Onion is a cool-season vegetable that can be grown successfully throughout most of temperate North America. Onions may be grown from sets, transplants or seeds.
Onions start bulb formation when the day length is of the proper duration and different varieties of onions require different day lengths to initiate bulbing. In general, most common varieties fall into one of two classes, long-day (for northern latitudes) and short-day (for southern latitudes). For this reason, onion varieties that are grown in the South are not adaptable to the North and vice versa. Late plantings of the suggested varieties also result in small bulbs or lack of bulbing altogether in any location.
High temperatures and low humidity are advantageous during bulbing and curing. Onions have shallow roots and compete poorly with weeds and grasses. Timely shallow hoeing and cultivation are important, especially when the onions are small.
Onions may be eaten raw, broiled, boiled, baked, creamed, steamed, fried, french fried and pickled. They are used in soups and stews and combination with vegetables and meats.
Onions From Sets
Growing green onions from sets is probably the simplest method for the home gardener. The plants are quickly established and become vigorous and strong. Onion sets may be used to produce both green onions and dry onion bulbs, though production of really premium dry onions requires methods described in the following section.
Onions from Transplants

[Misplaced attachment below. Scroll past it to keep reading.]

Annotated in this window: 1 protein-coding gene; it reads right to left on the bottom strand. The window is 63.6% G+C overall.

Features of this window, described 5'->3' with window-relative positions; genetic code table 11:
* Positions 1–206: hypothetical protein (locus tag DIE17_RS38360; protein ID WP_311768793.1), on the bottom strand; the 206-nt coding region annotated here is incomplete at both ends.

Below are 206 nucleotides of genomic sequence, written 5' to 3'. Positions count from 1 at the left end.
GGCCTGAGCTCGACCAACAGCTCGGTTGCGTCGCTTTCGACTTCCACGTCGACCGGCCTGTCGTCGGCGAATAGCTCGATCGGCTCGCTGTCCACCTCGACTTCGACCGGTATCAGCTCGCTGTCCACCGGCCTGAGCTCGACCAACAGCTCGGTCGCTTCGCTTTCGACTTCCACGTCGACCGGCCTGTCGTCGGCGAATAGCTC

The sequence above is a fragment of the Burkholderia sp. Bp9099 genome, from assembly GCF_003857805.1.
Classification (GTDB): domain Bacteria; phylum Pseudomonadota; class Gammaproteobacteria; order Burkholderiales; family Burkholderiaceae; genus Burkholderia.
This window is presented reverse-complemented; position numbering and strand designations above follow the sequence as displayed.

Transplanting young onion seedlings is the method of growing that most regularly produces large, dry, attractive onions for slicing (as shown in catalog pictures). Transplants are purchased in bundles (usually 60 to 80 plants) from garden stores and through seed and nursery catalogs (though mail-order onion plants often cost as much as buying the 60 to 80 full-size mature bulbs they may produce).
Several varieties are used for onion sets. All of these varieties are widely adaptable. The home gardener has little choice of varieties at the store, however, because sets are seldom sold under varietal names, merely by color: yellow, white or red. Yellow sets are sometimes sold as the varieties Ebenezer or Stuttgarter.
Purchase firm, dormant sets early - before they begin growth in heated salesrooms. Store sets in a cool, dry, dark environment if planting must be delayed after purchase. Divide the sets into two sizes before planting. Large sets (larger than a dime in diameter) are best used for green onions. If allowed to grow, these sets may "bolt" and form flower stalks. The small sets (smaller than a dime in diameter) produce the best bulbs for large, dry onions; and they usually do not "bolt." Extremely cold weather during early season growth also may condition onions from sets to flower.
Round onion sets produce flat onions; elongated or torpedo-shaped sets mature into round onions. Most gardeners prefer white sets for green onions, although red or yellow sets are also acceptable.Onions From Transplants